Ever wonder why you burn fat and heat up when you exercise or shiver? Now, researchers at Sanford Burnham Prebys Medical Discovery Institute (SBP) have shown that sarcolipin, a small peptide only found in muscles, increases muscle energy expenditure and fat oxidization. The study was published today in the journal Cell Reports.
The scientists found sarcolipin forces muscle to use more energy to move calcium by interacting with calcium ion transporter SERCA and making it less efficient. This drives mitochondrial power plants to produce extra energy by burning more fat.
“This study shows a direct relationship between sarcolipin and energy metabolism,” says Muthu Periasamy, Ph.D., senior author of the paper and professor at SBP Lake Nona. “This mechanism is intrinsic to muscle and generates heat at the expense of fat burning.”
Two factors increase energy expenditure in muscle—exercise and cold. When either happens, muscle cells intensify calcium cycling and recruit SERCA to move calcium ions into the sarcoplasmic reticulum, a structure within muscle cells that balances calcium levels. This process uses a lot of (ATP) energy because SERCA relies on ATP to move calcium. When sarcolipin binds to SERCA, it uncouples SERCA activity. As a result, it allows ATP consumption but not efficient calcium transport, which causes more energy consumption. The net result is more heat and fat burning.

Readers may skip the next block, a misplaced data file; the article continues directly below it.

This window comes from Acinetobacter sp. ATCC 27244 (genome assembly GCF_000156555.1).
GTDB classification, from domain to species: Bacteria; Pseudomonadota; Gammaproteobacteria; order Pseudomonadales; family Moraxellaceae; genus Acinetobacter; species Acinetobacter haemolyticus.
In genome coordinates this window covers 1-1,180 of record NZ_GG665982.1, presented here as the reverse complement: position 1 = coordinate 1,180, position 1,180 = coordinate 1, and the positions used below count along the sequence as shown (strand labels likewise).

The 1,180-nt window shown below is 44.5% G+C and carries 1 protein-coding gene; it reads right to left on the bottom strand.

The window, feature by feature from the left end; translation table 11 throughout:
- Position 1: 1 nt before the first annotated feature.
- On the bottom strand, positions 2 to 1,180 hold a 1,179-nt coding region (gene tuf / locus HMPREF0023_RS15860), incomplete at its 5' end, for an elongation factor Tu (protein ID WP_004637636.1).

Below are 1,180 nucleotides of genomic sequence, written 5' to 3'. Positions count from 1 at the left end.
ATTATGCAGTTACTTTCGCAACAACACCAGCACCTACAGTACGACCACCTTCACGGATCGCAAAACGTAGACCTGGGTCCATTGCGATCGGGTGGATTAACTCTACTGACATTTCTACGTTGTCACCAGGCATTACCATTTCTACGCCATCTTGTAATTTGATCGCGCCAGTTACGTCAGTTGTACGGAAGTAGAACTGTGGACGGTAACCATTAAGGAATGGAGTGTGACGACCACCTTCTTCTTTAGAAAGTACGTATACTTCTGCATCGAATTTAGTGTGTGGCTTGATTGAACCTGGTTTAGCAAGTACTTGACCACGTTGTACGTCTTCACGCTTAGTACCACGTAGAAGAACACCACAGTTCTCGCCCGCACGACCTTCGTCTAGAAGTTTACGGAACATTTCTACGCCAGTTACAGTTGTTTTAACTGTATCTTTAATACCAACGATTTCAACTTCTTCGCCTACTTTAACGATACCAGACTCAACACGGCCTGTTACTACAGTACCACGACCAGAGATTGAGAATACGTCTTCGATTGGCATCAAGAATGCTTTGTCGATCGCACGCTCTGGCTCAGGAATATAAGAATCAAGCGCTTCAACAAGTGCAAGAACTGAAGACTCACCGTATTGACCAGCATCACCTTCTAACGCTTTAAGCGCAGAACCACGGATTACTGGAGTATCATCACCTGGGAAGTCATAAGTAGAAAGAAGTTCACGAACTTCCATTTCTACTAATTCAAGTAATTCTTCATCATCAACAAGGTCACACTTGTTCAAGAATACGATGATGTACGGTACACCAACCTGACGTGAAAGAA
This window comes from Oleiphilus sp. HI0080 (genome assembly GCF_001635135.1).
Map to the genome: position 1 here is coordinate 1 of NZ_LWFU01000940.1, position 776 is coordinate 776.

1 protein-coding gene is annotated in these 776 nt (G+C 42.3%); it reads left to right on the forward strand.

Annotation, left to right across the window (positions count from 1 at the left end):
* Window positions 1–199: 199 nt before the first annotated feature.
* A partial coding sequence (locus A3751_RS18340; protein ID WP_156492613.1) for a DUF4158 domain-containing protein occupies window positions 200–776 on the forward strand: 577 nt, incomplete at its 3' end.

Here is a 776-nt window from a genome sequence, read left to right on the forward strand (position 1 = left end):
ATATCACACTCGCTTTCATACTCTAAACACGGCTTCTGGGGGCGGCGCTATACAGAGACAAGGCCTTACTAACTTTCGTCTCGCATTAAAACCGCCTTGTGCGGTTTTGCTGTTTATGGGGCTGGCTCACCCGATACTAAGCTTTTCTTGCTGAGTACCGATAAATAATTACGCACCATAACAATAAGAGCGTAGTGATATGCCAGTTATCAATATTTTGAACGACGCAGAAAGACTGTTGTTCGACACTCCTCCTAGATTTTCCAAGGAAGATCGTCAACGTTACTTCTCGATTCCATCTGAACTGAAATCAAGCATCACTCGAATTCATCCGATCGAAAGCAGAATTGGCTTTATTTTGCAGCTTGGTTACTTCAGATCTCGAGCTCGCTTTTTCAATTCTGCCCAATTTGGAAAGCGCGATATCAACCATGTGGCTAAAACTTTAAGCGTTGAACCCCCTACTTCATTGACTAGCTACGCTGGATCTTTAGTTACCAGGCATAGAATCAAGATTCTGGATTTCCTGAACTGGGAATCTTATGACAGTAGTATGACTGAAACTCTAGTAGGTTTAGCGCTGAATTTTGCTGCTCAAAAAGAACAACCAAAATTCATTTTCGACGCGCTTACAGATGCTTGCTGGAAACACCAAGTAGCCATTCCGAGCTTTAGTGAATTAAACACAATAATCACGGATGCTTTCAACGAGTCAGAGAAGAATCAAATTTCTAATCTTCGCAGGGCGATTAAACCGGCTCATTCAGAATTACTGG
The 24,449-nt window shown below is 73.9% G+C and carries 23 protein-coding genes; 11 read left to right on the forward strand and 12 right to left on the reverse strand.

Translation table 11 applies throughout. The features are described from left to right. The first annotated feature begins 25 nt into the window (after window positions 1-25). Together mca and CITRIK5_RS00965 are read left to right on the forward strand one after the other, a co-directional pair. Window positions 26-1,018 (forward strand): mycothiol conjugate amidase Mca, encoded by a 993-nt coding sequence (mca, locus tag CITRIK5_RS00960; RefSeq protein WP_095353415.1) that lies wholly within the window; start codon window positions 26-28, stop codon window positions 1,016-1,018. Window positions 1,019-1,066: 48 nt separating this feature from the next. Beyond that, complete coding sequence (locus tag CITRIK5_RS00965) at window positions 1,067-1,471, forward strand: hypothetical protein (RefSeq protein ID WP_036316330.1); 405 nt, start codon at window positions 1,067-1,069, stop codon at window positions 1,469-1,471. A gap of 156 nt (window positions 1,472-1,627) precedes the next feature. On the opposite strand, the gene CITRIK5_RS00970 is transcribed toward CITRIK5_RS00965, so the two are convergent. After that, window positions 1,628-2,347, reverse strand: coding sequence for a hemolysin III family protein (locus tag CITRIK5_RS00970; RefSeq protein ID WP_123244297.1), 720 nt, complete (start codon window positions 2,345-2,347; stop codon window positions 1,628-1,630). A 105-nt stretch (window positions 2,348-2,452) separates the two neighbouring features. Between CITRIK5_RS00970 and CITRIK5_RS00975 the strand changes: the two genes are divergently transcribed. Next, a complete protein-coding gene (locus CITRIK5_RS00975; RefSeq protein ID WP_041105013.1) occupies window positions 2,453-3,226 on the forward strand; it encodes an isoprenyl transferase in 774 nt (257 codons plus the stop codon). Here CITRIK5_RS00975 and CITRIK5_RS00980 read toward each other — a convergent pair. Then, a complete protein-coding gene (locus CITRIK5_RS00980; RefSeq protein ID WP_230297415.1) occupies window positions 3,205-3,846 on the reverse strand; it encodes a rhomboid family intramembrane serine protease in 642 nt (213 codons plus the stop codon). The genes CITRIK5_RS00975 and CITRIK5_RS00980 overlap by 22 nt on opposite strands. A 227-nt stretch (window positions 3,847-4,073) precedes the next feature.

“When you exercise, your muscle makes more mitochondria and oxidizes more fat,” says Periasamy. “Sarcolipin is the missing link. It’s recruited during exercise or cold exposure and alters calcium cycling to increase mitochondria biogenesis and fat burning.”
In the study, the team found that animals without sarcolipin had fewer mitochondria and had trouble burning fat, accumulating more in their muscle (called lipotoxicity), which is a common cause of insulin resistance. However, those with more sarcolipin boosted their concentration of mitochondria and showed increased fat oxidation.
“When we feed mice with more sarcolipin a high-fat diet, they don’t accumulate any fat in their muscle, and they don’t develop insulin resistance and type 2 diabetes,” says Santosh Maurya, Ph.D., first author of the paper and staff scientist at SBP Lake Nona.
Could sarcolipin be used to help people suffering from obesity and/or type 2 diabetes?
“Researchers have already shown that extreme obesity reduces sarcolipin function,” says Periasamy. “There might be a therapeutic window to increase sarcolipin recruitment to burn more energy. This strategy could help people with metabolic conditions, as well as those who have difficulty exercising.
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